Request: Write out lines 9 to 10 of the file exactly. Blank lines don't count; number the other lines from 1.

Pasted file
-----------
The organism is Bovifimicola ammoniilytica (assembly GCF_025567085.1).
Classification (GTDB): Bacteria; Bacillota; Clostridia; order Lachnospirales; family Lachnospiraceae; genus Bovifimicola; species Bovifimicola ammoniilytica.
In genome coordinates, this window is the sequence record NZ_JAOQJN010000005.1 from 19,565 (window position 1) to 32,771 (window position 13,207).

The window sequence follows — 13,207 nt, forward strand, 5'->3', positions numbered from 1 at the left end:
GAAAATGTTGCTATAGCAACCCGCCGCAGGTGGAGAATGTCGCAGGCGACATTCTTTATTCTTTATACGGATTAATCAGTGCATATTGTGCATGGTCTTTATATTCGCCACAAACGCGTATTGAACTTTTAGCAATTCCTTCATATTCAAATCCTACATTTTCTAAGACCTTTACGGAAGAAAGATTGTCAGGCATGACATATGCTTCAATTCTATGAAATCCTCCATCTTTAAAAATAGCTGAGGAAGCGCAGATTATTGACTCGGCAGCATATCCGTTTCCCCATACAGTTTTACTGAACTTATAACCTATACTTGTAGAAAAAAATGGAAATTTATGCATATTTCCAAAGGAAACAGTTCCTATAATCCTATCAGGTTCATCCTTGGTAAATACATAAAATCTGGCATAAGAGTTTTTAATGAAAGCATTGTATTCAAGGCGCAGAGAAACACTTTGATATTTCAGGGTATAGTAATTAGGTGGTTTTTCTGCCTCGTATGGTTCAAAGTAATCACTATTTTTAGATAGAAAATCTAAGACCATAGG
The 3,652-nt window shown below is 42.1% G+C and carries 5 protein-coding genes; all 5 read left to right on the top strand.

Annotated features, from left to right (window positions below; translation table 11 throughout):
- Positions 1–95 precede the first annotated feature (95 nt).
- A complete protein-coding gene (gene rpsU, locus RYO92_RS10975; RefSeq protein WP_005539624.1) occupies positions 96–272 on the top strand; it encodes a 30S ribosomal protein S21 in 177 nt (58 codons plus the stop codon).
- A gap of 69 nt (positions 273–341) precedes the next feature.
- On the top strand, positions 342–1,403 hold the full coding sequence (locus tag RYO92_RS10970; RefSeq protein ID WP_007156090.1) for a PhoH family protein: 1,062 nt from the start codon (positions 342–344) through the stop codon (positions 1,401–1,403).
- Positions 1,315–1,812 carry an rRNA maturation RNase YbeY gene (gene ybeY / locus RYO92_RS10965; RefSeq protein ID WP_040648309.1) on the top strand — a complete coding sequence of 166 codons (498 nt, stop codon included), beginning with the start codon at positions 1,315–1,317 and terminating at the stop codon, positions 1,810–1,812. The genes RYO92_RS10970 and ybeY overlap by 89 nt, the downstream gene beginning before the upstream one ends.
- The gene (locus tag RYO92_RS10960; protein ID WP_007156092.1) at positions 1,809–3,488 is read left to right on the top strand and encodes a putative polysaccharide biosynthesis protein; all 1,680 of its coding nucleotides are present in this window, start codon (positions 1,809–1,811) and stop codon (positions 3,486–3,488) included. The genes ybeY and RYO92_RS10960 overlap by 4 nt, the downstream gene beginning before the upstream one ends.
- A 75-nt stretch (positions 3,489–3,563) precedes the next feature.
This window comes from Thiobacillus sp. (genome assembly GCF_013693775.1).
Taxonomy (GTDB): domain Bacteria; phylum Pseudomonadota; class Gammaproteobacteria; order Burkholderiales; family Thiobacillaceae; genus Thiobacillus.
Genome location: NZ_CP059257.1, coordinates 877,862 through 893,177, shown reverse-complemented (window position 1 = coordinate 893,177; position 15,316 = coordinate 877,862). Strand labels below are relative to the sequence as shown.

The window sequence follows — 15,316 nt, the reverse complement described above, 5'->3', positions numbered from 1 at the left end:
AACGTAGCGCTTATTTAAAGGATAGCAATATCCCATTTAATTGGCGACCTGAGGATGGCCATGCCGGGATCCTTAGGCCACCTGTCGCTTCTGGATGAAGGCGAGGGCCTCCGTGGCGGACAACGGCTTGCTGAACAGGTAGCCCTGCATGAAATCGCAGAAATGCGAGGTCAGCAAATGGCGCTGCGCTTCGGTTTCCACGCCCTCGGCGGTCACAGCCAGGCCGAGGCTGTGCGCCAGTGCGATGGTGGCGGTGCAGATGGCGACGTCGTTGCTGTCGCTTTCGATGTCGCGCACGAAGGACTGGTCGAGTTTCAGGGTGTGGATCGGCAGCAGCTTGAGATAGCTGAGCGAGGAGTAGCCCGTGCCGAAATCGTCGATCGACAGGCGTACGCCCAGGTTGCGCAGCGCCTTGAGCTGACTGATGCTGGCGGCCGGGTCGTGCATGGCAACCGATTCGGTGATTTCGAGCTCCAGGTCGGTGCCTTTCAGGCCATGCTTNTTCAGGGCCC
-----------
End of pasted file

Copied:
- A complete protein-coding gene (gene rpsU, locus RYO92_RS10975; RefSeq protein WP_005539624.1) occupies positions 96–272 on the top strand; it encodes a 30S ribosomal protein S21 in 177 nt (58 codons plus the stop codon).
- A gap of 69 nt (positions 273–341) precedes the next feature.